View post tag: Defence View post tag: Joint Strike Missile View post tag: europe Kongsberg Gruppen ASA has signed a Phase III contract with the Norwegian Defence Logistics Organization (NDLO) to complete the development of the Joint Strike Missile (JSM) and prepare it for integration on the F-35 Lightning II Joint Strike Fighter (JSF). View post tag: Ink This contract is valued at NOK 1.1 billion, and comes on the heels of a bridge phase contract signed on 29 November 2013, bringing the total scope of JSM development Phase III to some NOK 1.5 billion.JSM development work has going on since 2008 and will be a continuous activity up until the completion of the product in 2017. Future activities in Phase III will include aircraft tests, production of a number of test missiles and integration on the F-35.JSM is a new missile that will enable the F-35 to fight well-defended targets across long distances. No other weapon existing today, or under development, can perform the same types of missions. The missile can also be integrated into other types of aircraft in addition to the F-35, meaning its market potential extends beyond the future users of the F-35.“This contract is an important milestone not only for the JSM as a product and for KONGSBERG, but also for Norway’s technology industry which, through this development project, will establish a unique, globally leading industrial knowledge base,” remarks Walter Qvam, CEO of KONGSBERG.“In future full-scale production, the JSM programme could translate into more than 450 jobs at KONGSBERG, in addition to generating a significant number of assignments for about 100 Norwegian subcontractors for several decades. The JSM has a substantial international market potential of NOK 25 billion over the next 20-30 years,” adds Harald Ånnestad, President of Kongsberg Defence Systems.[mappress]Press Release, July 02, 2014; Image: Kongsberg View post tag: NDLO View post tag: Kongsberg Back to overview,Home naval-today Kongsberg, NDLO Ink Joint Strike Missile Contract July 2, 2014 View post tag: contract Authorities View post tag: News by topic View post tag: Naval View post tag: Norway Kongsberg, NDLO Ink Joint Strike Missile Contract View post tag: Navy Share this article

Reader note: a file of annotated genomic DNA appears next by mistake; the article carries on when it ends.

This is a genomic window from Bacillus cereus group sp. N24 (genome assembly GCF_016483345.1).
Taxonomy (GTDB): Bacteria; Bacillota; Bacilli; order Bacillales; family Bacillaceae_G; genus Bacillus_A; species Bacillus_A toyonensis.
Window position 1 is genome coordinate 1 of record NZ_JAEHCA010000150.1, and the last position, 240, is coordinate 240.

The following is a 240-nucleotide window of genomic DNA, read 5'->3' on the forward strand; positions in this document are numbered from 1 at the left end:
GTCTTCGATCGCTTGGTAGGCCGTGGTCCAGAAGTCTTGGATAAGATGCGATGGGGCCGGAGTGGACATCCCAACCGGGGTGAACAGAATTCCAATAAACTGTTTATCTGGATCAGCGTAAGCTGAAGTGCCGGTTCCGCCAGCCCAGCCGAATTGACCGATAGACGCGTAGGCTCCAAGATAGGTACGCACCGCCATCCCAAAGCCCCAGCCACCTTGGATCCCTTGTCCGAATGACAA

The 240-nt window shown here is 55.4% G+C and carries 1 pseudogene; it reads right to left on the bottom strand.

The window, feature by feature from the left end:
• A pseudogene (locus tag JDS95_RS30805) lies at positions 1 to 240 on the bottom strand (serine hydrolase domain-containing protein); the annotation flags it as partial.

At least 20 cars were broken into and robbed in the D6 parking lots Sunday night. The cars’ windows were broken and any valuable items, such as computers or Global Positioning Systems (GPS), that could be seen were stolen, said Dave Chapman, assistant director for Notre Dame Security Police (NDSP). “Basically anything of value that people can see by looking through the windows are the cars they broke into,” he said. “You can break a window and take something out of a car in about five seconds.” Chapman said the cars were broken into between around 9 p.m. Sunday night and 1 a.m. Monday morning. Although security vehicles patrol campus, they were not in the D6 north or south lots during the time of the break-ins. “We can’t be everywhere all the time, unfortunately,” he said. NDSP is processing the evidence and taking fingerprints of cars in hopes to find the suspect. They are also helping students tape up their car windows and vacuum up glass, as well as directing students to shops where their cars can be repaired. Chapman advised students not to leave valuables in the car, even if it is just a GPS base. “If the GPS has a base on it, don’t leave the base sitting on the dashboard because that tells the person there is probably a GPS sitting in the car,” he said.